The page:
Strength is my Inspirational Word

We asked breast cancer survivors the following question: if they were to choose one word to define their journey what would it be and why? Wrapped inside each word the women have shared, is a seed of a story. It connects the pain, the fear, and the grueling impact of surgeries and treatments to courage and the hope of a happier healthier tomorrow. We honour their stories by sharing them with those who may be recently diagnosed as much as those who are at a different point in their journey. It is a ‘note to self’ to keep the conversation going and keep the connections strong.

For survivor Giuseppina, this was the word that defined her journey: Strength.

Strength is my inspirational word because we need strength to keep going while in treatment. Mental strength to keep a positive attitude.  Hi my name is Giuseppina Sciortino. I turned 60 this year. My life was perfect. I was cancer free for almost 18 years shy of one month.

In June 2020, during the peak of Covid I felt a lump on my right breast again, but this time it was on the opposite side but same breast. I froze and woke up my husband. I asked him to feel my breast to see if he felt the lump too. He said yes. At that moment I felt my world clasping right in front of my eyes. I said to myself how could that be after 18 years.  I cried myself to sleep and the following morning I reacted by calling Queen Elisabeth Hospital and told the girl on the phone that I needed a mammogram right away. I had a scheduled appointment in August. They scheduled me the following day. I had mammogram.  Two days later they called me to have a ultra sound.  Once again I felt that my world was tumbling right in front of me.  I was scared. How can it be?

One week later life was not going to be the same.

Doctors appointments, CT scan, Bone scan, and so on. It was confirmed that I had breast cancer once again. It was the same type of cancer I had 18 years ago: triple negative breast cancer. This time I had to have a mastectomy. I would like to mention that for 18 years I had never missed an appointment with my surgeon and oncologist. I performed self-exams very often. I kept telling myself this is not happening to me again! My doctor got the ball rolling and told me that I would be operated ASAP. On July 31, 2020 I was operated. Recovery was long and difficult. It brought back so many bad memories. I also knew what was coming up next, chemotherapy. My first experience was so difficult and this time I was worried that I did not have the strength to fight this. But as the days passed I went through a grieving process—Denial and isolation, Anger Bargaining and Depression. Life was not easy. As I got closer to start chemo I told myself that I was going to beat this! I was going to take chemo head on and deal with it with a positive attitude. What was sad was that my husband couldn’t be with me during the six sessions of chemo. I will say it was not easy, but it was better than my first cancer. I felt very alone without the support of people going through the same thing.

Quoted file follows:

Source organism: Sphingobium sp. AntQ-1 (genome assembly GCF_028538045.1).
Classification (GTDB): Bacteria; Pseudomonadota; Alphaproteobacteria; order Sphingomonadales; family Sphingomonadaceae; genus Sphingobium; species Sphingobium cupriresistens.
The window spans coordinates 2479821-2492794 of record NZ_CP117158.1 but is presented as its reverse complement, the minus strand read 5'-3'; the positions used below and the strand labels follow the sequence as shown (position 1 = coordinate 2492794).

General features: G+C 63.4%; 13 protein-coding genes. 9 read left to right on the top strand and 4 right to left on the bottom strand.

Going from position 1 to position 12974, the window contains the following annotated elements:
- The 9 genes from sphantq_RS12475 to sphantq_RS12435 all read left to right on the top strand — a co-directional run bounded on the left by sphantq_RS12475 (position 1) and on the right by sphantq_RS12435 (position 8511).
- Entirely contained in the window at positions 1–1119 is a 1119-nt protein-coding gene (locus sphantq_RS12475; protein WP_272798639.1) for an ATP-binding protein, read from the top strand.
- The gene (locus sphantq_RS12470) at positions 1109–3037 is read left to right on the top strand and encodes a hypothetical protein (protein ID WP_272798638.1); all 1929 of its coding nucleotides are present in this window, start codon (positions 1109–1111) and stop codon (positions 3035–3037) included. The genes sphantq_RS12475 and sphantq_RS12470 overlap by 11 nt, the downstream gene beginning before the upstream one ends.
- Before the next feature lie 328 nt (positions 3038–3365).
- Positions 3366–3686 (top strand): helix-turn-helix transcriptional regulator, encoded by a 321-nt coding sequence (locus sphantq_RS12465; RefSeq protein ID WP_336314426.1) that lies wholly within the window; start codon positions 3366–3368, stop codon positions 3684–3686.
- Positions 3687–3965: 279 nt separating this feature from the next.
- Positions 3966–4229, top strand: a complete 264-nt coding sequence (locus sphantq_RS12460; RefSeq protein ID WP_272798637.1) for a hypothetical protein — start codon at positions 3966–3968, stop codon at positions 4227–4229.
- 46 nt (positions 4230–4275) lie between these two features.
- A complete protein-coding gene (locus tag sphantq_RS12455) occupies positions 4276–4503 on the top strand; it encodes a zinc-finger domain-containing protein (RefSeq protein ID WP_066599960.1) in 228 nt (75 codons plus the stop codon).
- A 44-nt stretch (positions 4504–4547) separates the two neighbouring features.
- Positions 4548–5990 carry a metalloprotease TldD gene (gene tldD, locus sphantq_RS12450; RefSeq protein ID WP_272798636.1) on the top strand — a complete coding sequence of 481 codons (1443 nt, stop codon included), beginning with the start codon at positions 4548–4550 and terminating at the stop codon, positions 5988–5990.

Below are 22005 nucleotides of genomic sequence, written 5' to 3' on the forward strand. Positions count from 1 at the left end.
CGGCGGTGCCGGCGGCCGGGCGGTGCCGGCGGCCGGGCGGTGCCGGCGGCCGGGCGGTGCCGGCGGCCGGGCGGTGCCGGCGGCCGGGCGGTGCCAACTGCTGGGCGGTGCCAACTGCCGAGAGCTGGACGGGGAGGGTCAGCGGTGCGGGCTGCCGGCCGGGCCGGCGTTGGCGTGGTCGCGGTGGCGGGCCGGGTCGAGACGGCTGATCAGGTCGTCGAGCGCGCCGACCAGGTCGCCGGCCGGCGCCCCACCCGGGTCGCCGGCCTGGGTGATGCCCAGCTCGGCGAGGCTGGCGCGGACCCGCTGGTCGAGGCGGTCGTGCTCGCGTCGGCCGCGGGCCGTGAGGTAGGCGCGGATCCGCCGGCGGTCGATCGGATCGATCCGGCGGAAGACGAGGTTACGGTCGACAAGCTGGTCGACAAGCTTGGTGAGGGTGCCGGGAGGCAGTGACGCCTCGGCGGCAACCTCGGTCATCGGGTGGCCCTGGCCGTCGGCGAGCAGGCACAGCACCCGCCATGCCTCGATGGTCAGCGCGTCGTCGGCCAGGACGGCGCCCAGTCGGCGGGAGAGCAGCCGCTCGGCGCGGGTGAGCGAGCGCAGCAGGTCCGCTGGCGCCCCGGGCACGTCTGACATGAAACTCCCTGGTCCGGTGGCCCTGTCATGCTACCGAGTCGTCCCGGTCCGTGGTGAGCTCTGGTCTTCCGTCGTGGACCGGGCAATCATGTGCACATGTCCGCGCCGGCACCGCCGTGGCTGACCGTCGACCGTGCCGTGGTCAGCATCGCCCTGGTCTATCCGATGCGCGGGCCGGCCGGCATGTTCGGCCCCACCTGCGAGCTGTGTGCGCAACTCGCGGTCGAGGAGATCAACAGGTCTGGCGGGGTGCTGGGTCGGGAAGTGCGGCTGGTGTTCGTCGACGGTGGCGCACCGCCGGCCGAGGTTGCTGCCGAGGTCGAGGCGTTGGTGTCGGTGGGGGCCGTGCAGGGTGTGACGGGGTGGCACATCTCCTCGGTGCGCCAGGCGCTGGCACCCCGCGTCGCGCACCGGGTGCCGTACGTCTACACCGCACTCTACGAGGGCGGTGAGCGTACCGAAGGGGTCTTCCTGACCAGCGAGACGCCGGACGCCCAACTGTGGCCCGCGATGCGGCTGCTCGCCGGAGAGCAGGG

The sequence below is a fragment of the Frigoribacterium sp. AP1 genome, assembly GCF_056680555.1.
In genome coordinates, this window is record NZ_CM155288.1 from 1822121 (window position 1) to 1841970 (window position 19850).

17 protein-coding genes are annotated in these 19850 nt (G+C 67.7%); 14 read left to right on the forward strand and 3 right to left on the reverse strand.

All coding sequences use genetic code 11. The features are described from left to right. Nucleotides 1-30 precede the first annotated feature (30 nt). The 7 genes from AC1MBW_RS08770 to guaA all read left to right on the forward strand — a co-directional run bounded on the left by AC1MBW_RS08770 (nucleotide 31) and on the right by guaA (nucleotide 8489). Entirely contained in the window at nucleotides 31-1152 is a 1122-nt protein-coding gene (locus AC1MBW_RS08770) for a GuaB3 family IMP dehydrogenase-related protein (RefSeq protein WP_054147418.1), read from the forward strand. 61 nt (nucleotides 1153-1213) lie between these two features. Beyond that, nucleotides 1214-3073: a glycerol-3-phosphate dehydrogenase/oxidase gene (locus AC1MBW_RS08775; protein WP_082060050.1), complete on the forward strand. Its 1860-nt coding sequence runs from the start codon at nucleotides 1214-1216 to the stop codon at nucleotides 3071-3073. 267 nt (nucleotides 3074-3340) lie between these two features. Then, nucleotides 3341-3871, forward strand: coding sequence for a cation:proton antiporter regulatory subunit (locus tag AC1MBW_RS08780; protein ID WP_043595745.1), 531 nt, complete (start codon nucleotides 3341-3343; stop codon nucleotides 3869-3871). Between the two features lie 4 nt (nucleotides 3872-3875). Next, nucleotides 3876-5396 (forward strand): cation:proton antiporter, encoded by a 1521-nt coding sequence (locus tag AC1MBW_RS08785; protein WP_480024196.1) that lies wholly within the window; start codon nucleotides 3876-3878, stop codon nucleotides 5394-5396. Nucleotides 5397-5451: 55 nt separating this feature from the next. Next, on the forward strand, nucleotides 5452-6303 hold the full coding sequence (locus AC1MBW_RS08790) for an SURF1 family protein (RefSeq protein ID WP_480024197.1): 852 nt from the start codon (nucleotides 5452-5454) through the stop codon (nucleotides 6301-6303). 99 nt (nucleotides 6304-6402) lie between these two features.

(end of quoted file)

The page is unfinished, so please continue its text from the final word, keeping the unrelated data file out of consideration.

This time I really paid attention to my emotional needs and I was self-aware of the toll it took on my mental health.  I am doing better thanks to Sophie.  Her post treatment group has made me feel that I am not alone. Yes I always had family around to be there for me but the support of others in my shoes felt more meaningful and comforting. I also like to mention that I also had the support of the Wellness Center in Kirkland.  I joined different activities via zoom. This helped me to deal with my mental health. 


I do ask myself every day, how long will I have this time? My answer to myself is nobody knows. Live each day as if it’s your last day.